In nature, lions choose the weakest wildebeest to isolate, kill and eat. Wolves likewise stay away from dangerous prey that will fight back. Humans in highly competitive environments exhibit similar behavioral traits as these animal predators. In the NFL, for example, if you’re a cornerback who’s lost a step there’s always another one who runs a 4.3 forty waiting to take your spot. “It’s a business” is frequently heard from athletes leaving the building after being released.

Is the world of politics really so different from the jungle, the woods or an NFL team’s headquarters? Only if you’re an establishmentarian cowering behind a big desk with your title emblazoned on a nameplate and diplomas on the wall. Or if you’re a tenured professor in academia who kisses up to the politically correct commissars and is therefore walled off from challenges to the status quo.

Trump likes making changes to his personnel line-up. For those who expect -- and demand -- effective government, it’s a good thing. Former Secretary Kirstjen Nielsen seemed like a nice lady who tried hard to do what was asked of her at Homeland Security. She didn’t live up to the job. There’s probably a nice situation waiting for her on K Street now… don’t be too mournful for her or any other Trump administration “casualty.” No sympathy required.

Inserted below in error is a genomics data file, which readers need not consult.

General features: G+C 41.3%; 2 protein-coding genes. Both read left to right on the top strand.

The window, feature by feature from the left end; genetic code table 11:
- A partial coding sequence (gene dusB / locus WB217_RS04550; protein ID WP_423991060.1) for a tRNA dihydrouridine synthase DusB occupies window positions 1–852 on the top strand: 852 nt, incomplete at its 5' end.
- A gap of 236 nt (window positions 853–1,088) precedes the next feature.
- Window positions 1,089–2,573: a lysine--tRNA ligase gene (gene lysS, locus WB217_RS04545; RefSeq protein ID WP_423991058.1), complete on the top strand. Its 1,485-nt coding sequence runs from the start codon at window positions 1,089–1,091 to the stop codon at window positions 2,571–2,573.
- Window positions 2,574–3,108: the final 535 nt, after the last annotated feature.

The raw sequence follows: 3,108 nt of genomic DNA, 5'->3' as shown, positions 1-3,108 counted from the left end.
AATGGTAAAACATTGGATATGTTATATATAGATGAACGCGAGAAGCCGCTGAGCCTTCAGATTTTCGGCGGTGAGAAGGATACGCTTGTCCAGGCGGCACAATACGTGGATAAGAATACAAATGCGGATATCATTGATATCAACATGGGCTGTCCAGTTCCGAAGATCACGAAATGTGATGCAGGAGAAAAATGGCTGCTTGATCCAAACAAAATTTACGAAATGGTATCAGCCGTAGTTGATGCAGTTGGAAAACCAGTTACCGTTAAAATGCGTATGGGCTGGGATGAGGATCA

A “house cleaning” is compulsory from time to time, right? Stephen Dinan and Dave Boyer reported at The Washington Times, “As President Trump’s shakeup at Homeland Security continues to rattle Capitol Hill, the administration says there’s a clear logic to the moves — find people who can break through the bureaucracy that so far has thwarted much of the president’s agenda.

“A senior administration official, briefing reporters Tuesday, said they’ve grown tired of watching important policies swallowed in the maw of red tape.

“The resignation of Secretary Kirstjen Nielsen and the cancelation of Mr. Trump’s nominee to head U.S. Immigration and Customs Enforcement were meant to break with that old mentality.”

President Trump denied there’s a “house cleaning” at DHS but non-compliant holdovers from the previous administration certainly must be nervous nonetheless. The Times’ reporters indicated there are legitimate reasons for some of the delays in implementing new policies. Time will reveal what happens to the management team. Fair or not, Trump insists on results.

Meanwhile, the president’s detractors will keep griping and moaning with each succeeding changeover at or near the top. If only they’d be as upset over the snail pace of change among the intractable bureaucracy -- that’s where the real damage is done. Swamp defenders lose sight of the big picture.

It could be said Washington DC’s biggest problem is its shortage of true believers, accountable people who devote themselves to the political leadership’s mission and willingly endure hardships and establishment ridicule to get things done. With Trump, the half-committed need not apply.